Every day, more than 130 people in the United States die after overdosing on opioids (according to the NID and CDC). One of the states hit hardest by the opioid epidemic is Ohio, which had the second highest rate of deaths due to opioid drug overdose in 2017. For Rita and Meghana in New Albany, Ohio, those numbers carry a very real weight – one that motivated them to do something about the epidemic sweeping their state.

Rita explains that she and Meghana were inspired to help combat opioid addiction after hearing a news report about a morgue in Dayton running out of space to store bodies due to the rapidly increasing number of people dying from opioid overdoses. So they got to work, and together developed Novo, an app designed for users recovering from opioid use disorder.

Novo: An opioid addiction recovery app to help users begin anew

The app features mindfulness tools, like a journal and meditation exercises, as well as recovery tools that help users track their medication and provide fast access to recovery hotlines and personalized contacts for moments of crisis. Rita and Meghana developed the app while participating in Technovation Girls, and as part of their design process, they connected with patients and healthcare professionals in their community for their feedback. The girls also met with an 18-year old undergoing treatment for addiction to ask for his direct feedback. That connection drove home the immensity of the opioid epidemic for the girls. “That could easily have been us in his place” said Rita, and when explaining their motivation to This Week News, Meghana emphasizes that “opioid abuse can affect anyone.”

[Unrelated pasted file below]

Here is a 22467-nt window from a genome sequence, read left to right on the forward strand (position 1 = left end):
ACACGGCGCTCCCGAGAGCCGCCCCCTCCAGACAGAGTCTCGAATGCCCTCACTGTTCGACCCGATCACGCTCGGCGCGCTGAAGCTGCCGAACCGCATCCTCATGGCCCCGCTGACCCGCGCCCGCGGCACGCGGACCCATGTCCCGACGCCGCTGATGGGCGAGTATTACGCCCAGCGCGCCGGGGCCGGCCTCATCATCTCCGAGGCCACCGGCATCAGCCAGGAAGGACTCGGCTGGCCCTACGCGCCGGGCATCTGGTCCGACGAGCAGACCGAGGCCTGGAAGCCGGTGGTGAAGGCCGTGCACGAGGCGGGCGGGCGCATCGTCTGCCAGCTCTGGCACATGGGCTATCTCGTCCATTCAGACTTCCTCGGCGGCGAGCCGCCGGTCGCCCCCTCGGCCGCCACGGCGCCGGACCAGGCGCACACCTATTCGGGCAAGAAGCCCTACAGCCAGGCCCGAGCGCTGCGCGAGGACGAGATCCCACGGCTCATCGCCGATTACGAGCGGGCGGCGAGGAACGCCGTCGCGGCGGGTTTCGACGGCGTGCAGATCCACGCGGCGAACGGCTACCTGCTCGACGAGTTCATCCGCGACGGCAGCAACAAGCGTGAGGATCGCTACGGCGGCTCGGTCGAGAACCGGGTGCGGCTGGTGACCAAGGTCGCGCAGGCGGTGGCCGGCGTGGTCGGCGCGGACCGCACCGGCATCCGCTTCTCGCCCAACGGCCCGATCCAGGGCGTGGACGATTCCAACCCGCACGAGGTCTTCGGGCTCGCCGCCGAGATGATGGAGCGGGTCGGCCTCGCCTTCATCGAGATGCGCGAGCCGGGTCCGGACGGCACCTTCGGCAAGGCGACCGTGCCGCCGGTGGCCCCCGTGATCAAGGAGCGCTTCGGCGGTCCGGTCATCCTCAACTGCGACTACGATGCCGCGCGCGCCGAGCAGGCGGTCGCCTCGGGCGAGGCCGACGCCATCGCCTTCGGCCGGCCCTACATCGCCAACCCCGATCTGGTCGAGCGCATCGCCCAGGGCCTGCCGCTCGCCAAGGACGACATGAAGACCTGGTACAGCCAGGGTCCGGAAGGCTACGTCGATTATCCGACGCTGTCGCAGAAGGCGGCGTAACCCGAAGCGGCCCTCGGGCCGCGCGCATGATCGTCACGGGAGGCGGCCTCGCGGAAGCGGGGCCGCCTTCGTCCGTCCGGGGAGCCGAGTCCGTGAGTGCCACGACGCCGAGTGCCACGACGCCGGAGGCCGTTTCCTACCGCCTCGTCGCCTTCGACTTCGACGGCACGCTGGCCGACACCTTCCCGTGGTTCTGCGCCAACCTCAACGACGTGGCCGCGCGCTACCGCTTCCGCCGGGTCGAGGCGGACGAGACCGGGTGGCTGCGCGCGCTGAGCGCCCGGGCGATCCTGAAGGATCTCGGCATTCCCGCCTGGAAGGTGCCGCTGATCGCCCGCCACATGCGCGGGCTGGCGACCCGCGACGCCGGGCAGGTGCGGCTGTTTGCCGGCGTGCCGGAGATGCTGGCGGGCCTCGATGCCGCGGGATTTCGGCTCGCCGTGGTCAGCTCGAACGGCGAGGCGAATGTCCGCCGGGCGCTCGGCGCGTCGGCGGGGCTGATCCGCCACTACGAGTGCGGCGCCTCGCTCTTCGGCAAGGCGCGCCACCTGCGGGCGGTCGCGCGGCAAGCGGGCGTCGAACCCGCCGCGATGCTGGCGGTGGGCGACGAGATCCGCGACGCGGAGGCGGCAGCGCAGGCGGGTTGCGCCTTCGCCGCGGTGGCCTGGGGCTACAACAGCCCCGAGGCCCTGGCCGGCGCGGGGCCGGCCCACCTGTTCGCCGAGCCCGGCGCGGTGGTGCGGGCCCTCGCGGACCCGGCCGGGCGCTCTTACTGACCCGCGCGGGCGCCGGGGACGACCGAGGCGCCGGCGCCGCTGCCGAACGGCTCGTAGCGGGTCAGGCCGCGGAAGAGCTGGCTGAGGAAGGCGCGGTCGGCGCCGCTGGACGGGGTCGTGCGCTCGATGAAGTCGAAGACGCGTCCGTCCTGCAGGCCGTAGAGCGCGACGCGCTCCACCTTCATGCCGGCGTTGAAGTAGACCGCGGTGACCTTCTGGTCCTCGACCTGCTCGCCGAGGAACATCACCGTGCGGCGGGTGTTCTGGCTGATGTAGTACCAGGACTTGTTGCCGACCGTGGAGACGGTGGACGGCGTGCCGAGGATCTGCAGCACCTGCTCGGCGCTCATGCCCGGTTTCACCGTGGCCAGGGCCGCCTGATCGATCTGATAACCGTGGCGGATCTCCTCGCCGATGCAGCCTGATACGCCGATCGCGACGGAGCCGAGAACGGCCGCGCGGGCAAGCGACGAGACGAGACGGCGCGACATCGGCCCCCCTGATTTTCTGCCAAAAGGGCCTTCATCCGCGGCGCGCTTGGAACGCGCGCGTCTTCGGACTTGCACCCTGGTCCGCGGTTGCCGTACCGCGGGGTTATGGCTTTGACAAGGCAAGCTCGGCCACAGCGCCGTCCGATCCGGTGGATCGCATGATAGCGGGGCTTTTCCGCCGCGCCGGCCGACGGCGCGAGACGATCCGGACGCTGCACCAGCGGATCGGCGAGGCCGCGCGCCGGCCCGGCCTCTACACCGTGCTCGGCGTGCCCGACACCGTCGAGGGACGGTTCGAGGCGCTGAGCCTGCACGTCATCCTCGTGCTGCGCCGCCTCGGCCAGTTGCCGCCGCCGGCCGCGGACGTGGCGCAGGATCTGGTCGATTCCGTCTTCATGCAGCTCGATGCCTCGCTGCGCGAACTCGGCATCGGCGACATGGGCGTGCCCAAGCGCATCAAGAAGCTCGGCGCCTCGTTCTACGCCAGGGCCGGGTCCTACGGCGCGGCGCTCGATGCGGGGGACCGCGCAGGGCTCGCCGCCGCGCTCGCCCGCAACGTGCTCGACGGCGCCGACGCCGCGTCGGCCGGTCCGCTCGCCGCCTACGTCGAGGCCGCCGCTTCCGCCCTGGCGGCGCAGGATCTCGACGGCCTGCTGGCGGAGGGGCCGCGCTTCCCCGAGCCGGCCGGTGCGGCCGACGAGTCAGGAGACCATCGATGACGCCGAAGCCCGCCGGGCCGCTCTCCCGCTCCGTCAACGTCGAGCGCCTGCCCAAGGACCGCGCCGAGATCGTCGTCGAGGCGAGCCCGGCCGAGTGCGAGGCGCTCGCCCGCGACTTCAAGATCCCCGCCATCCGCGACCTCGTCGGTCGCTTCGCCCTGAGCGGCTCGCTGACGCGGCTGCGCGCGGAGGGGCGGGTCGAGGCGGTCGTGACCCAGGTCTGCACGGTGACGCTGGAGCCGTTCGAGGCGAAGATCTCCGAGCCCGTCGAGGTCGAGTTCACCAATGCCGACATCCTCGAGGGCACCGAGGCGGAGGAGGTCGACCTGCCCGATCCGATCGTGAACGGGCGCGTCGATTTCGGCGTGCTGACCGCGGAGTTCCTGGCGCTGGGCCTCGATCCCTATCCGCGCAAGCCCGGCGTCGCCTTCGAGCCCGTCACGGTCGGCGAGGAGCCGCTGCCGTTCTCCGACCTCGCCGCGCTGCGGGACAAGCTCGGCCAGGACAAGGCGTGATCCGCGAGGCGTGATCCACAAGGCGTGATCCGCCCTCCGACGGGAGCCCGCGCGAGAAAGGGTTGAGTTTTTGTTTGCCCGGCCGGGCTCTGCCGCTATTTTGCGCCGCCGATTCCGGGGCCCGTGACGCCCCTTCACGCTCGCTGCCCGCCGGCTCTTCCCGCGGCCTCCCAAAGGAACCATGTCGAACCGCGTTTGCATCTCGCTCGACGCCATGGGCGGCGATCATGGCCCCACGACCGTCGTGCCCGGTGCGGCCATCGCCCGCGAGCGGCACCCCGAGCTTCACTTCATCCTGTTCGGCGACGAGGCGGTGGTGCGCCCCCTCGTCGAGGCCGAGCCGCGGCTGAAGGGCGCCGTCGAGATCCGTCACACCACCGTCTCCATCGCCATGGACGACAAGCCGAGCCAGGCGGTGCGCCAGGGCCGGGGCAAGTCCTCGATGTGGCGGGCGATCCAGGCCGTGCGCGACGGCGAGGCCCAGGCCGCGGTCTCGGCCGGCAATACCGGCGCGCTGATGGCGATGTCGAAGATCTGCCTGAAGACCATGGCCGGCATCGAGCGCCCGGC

Rita and Meghana plan to continue working on the app, specifically citing their hope to receive more feedback from people recovering from opioid abuse and addiction to make the app as useful as possible. Explaining why they chose the name Novo, Rita said “[it’s] latin word that means to “start anew” – and reflects our belief that anyone can have a second chance at a healthy life.”

Rita and Meghana decided to tackle a large, complicated problem facing their community, and in doing so learned a lot more about that community and the pervasiveness of the problem they wanted to solve. But rather than letting that discourage them, they found deeper motivation, connected with experts in the community, and asked those most affected by the epidemic what they needed, creating a more collaborative and effective tool.

What problem do you think you could tackle by digging in, connecting with experts, and trying something new? What problem are you not ready to give up on? What problem will you solve? 

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